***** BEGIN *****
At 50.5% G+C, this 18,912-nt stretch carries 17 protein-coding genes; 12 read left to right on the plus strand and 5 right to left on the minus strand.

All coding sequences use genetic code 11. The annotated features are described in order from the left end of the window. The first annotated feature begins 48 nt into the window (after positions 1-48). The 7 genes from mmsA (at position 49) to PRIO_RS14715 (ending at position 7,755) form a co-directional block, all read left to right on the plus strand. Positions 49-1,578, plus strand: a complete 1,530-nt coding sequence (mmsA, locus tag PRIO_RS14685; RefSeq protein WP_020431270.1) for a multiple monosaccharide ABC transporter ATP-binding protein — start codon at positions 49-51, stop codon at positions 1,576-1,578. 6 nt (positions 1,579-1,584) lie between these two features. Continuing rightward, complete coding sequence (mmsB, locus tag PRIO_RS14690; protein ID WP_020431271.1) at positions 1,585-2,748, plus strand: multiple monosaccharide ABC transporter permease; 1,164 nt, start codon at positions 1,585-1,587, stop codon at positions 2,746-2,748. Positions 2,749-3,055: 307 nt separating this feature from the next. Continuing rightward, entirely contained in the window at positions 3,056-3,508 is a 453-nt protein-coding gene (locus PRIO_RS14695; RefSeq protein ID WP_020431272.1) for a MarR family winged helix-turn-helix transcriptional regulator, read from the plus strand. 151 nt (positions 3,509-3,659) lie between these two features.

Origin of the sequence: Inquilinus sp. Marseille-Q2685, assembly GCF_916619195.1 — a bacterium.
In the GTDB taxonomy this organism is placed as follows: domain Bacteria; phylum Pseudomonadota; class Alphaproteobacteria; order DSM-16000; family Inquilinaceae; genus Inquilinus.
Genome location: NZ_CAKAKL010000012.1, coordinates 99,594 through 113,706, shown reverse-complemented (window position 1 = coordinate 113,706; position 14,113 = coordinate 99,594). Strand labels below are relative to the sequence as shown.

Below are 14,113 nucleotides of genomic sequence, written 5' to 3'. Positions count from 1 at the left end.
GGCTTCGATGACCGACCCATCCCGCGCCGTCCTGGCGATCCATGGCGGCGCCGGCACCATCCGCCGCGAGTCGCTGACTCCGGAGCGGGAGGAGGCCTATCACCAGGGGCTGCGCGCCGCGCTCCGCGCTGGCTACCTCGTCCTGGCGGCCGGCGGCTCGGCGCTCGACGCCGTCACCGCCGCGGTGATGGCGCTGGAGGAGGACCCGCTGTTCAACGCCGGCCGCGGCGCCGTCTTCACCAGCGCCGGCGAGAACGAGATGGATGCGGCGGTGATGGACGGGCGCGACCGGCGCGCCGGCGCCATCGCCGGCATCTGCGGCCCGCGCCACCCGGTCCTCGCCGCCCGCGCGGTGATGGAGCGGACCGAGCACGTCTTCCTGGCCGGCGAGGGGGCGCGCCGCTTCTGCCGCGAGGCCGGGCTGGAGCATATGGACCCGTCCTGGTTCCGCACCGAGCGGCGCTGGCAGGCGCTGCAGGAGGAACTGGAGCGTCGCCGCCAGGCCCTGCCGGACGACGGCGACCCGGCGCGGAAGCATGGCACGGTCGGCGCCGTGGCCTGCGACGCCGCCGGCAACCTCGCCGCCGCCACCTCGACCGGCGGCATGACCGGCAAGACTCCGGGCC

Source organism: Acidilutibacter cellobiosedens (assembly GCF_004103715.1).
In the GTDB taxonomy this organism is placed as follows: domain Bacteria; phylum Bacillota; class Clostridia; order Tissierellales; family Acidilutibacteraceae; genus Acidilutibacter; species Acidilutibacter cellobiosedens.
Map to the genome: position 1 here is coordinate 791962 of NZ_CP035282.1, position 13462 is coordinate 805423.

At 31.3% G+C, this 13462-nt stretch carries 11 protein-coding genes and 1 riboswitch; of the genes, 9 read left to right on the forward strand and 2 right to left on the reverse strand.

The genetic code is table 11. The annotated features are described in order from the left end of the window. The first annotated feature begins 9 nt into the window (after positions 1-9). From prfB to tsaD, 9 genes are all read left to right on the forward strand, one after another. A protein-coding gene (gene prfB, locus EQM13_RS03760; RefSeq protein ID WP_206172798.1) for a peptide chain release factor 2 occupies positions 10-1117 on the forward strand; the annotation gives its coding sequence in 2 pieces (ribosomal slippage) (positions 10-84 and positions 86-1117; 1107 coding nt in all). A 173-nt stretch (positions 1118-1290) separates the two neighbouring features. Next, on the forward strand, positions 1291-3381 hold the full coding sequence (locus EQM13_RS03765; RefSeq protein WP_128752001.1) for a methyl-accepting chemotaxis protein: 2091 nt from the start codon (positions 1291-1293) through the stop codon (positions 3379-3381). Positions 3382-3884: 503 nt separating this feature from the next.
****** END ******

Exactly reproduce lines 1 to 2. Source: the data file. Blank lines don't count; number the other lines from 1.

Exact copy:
At 50.5% G+C, this 18,912-nt stretch carries 17 protein-coding genes; 12 read left to right on the plus strand and 5 right to left on the minus strand.

All coding sequences use genetic code 11. The annotated features are described in order from the left end of the window. The first annotated feature begins 48 nt into the window (after positions 1-48). The 7 genes from mmsA (at position 49) to PRIO_RS14715 (ending at position 7,755) form a co-directional block, all read left to right on the plus strand. Positions 49-1,578, plus strand: a complete 1,530-nt coding sequence (mmsA, locus tag PRIO_RS14685; RefSeq protein WP_020431270.1) for a multiple monosaccharide ABC transporter ATP-binding protein — start codon at positions 49-51, stop codon at positions 1,576-1,578. 6 nt (positions 1,579-1,584) lie between these two features. Continuing rightward, complete coding sequence (mmsB, locus tag PRIO_RS14690; protein ID WP_020431271.1) at positions 1,585-2,748, plus strand: multiple monosaccharide ABC transporter permease; 1,164 nt, start codon at positions 1,585-1,587, stop codon at positions 2,746-2,748. Positions 2,749-3,055: 307 nt separating this feature from the next. Continuing rightward, entirely contained in the window at positions 3,056-3,508 is a 453-nt protein-coding gene (locus PRIO_RS14695; RefSeq protein ID WP_020431272.1) for a MarR family winged helix-turn-helix transcriptional regulator, read from the plus strand. 151 nt (positions 3,509-3,659) lie between these two features.